• Create more affordable and accessible housing. Research has demonstrated that homeless older adults who obtained housing experienced improved depressive symptoms and reduced use of acute care services (Brown et al., 2015). A critical need exists to increase the availability of affordable housing for older adults and to fund/develop permanent supportive housing for homeless older adults. Supportive housing is a combination of affordable housing with deep subsidies and helpful landlords/property management. Supportive services include care management, such as client-centered counseling, goal setting, and services planning; services coordination; connection to mainstream services; and evidence-based services models that reflect cognitive behavioral and family systems approaches (Goldberg et al., 2016). Research has demonstrated that permanent supportive housing is essential to address the complex medical needs of homeless older adults and help them avoid emergency department (ED) visits and institutionalization.
  • Target programs to unique needs of homeless older adults. Targeted programs are needed to provide preventive health care and help ensure less reliance on ED visits. Medical respite programs and hospice for homeless older adults should be provided for those who need these services and the Medicaid program should be expanded to provide housing-related services to homeless older adults who need long-term supports. There is also a need to enhance health care coordination to help homeless individuals find and retain housing and connect with social services.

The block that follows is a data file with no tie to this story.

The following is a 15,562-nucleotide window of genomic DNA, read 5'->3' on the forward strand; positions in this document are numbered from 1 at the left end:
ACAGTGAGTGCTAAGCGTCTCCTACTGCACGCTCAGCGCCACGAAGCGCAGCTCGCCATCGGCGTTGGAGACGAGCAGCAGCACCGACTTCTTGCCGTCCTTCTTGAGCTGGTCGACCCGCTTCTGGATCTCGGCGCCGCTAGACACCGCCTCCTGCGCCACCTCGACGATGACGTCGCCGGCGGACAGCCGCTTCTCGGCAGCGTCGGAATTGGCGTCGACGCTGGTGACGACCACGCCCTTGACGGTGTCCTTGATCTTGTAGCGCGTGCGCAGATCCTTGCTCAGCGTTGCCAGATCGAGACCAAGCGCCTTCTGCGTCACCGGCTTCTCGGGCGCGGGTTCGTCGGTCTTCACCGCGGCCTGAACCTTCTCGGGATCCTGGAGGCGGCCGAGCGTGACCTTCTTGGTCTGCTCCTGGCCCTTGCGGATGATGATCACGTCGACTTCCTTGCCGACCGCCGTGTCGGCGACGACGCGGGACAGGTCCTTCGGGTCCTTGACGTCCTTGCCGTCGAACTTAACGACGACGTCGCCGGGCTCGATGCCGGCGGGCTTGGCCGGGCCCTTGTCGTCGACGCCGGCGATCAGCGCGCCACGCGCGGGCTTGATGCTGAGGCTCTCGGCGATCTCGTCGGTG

• Increase access to low-cost legal services for older adults. Homeless older adults need access to affordable legal services that prevent evictions, foreclosures, and elder financial abuse. Expanded legal services can also help older adults access crucial safety net programs, such as SSI and Medicaid. Increased funding for legal services could be obtained through Title IIIB of the Older Americans Act and Legal Services Corporation (Goldberg et al., 2016).

Nursing Considerations

Homeless older adults may be invisible to many nurses unless they appear in the ED or hospital with an illness that needs immediate treatment. When caring for homeless patients, nurses may feel frustrated and powerless to find ways to help with such vast problems in the face of poor adherence to discharge instructions and frequent cycling through EDs (Gerber, 2013). It is important to know this population's unique needs to improve their health care.